Spatial assessment of the performance of multiple high-resolution satellite-based precipitation datasets over the Middle East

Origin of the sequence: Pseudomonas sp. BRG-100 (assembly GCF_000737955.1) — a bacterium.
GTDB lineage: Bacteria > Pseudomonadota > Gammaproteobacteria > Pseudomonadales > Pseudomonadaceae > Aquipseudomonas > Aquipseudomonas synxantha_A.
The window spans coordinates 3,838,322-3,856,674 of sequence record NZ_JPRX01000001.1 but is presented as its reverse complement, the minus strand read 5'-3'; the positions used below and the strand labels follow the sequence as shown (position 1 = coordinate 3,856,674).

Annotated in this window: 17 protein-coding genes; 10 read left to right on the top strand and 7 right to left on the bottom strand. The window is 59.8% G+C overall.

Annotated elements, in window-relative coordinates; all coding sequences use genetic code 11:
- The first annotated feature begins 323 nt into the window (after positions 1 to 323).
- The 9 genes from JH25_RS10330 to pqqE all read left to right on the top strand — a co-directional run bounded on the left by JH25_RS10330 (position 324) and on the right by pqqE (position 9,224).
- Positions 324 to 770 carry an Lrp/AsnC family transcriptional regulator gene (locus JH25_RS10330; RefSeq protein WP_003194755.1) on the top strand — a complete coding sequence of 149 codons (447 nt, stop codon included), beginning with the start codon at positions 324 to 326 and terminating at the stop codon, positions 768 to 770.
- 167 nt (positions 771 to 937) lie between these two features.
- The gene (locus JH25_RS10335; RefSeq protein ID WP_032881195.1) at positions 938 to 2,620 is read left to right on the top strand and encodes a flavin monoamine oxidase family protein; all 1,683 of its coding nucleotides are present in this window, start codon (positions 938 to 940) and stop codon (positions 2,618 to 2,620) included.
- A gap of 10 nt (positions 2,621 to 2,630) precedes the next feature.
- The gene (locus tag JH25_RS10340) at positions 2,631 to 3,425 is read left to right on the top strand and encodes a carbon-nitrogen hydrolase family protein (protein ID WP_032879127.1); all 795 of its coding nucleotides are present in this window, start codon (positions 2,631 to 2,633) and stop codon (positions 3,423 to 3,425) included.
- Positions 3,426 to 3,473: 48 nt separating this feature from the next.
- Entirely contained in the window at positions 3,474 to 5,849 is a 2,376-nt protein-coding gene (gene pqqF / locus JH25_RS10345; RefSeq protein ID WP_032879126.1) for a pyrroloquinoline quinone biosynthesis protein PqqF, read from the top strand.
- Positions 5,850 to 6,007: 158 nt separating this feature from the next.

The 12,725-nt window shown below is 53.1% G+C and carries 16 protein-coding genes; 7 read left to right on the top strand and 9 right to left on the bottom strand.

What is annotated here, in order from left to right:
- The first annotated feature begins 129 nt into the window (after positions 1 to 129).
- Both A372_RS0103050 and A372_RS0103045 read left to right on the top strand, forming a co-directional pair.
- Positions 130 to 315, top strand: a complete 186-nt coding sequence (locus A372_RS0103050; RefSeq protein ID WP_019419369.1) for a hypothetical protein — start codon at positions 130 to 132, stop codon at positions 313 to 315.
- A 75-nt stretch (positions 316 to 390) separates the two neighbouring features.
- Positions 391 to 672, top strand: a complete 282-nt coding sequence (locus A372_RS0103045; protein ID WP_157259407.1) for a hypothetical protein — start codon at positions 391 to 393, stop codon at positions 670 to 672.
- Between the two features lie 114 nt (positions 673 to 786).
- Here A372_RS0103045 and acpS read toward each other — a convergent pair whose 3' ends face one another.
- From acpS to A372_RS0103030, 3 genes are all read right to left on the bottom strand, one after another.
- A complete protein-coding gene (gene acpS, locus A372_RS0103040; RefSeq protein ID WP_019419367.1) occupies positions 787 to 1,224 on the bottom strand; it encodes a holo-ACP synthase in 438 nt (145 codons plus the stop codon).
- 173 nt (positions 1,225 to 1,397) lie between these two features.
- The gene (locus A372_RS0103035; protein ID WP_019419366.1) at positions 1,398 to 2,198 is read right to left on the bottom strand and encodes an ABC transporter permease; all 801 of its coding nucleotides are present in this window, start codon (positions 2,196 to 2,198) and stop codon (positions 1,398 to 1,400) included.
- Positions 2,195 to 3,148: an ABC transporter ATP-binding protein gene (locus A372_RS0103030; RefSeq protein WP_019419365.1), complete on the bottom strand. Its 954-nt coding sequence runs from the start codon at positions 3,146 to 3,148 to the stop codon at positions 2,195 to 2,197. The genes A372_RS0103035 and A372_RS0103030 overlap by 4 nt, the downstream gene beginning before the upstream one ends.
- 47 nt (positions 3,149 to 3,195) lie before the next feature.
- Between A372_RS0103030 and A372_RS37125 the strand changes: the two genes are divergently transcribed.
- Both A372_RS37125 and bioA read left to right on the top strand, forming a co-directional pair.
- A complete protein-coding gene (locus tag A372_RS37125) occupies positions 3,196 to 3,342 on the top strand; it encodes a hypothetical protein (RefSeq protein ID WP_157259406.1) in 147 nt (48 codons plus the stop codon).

This study presents the first comprehensive evaluation of the performance of three globally high‐resolution remotely sensed products in replicating the main characteristics of rainfall over the Middle East, with special emphasis on extreme wet events. Specifically, we employed daily observational data from a network of rain gauges (N = 217), spanning the retrospective period 1998–2013 and covering six countries in the Middle East (i.e., Egypt, Iraq, Jordan, Libya, Saudi Arabia, and Syria), against data derived from three global satellite‐based precipitation products: the Version 7 TRMM (Tropical Rainfall Measuring Mission) Multi‐satellite Precipitation Analysis 3B42 product (TRMM‐3B42), the Climate Prediction Center MORPHing technique (CMORPH), and the Precipitation Estimation from Remotely Sensed Information using Artificial Neural Networks (PERSIANN). Alongside a range of conventional statistical error measures (e.g., bias, normalized root‐mean‐square error [nRMSE] and Spearman's rho correlation coefficient), this study also gives priority to evaluate the skill of these products in reproducing characteristics of extreme wet events (e.g., frequency, intensity, duration, onset, anomaly). Results demonstrate that TRMM‐3B42 generally performs well in estimating rainfall totals during the rainy season (ONDJFMA), with a mean bias of 0.05 mm, nRMSE of 0.15 mm, and Spearman's rho of 0.74 for the whole Middle East. In contrast, PERSIANN‐CDR and CMORPH‐BLD underestimate the observed rainfall. Importantly, TRMM‐3B42 outperforms other products in reproducing the frequency and intensity of the most extreme wet events, while PERSIANN‐CDR and CMORPH‐BLD fail to reproduce these key characteristics. Notably, all products perform poorly in reproducing the climatology of the anomalous wet events in the region, indicating that careful scrutiny must be warranted before using these products, particularly for hydrological modelling. Considering the daily resolution of these remotely sensed precipitation products and their reasonable spatial resolution (0.25 × 0.25°) in comparison to available in situ data over the Middle East, results of this work provide a solid scientific reference for national stakeholders and policy makers to decide on the most useful product for their specific applications (e.g., hydrological modelling, streamflow forecasts, water resources management, and hydrometeorological hazard assessment and mitigation).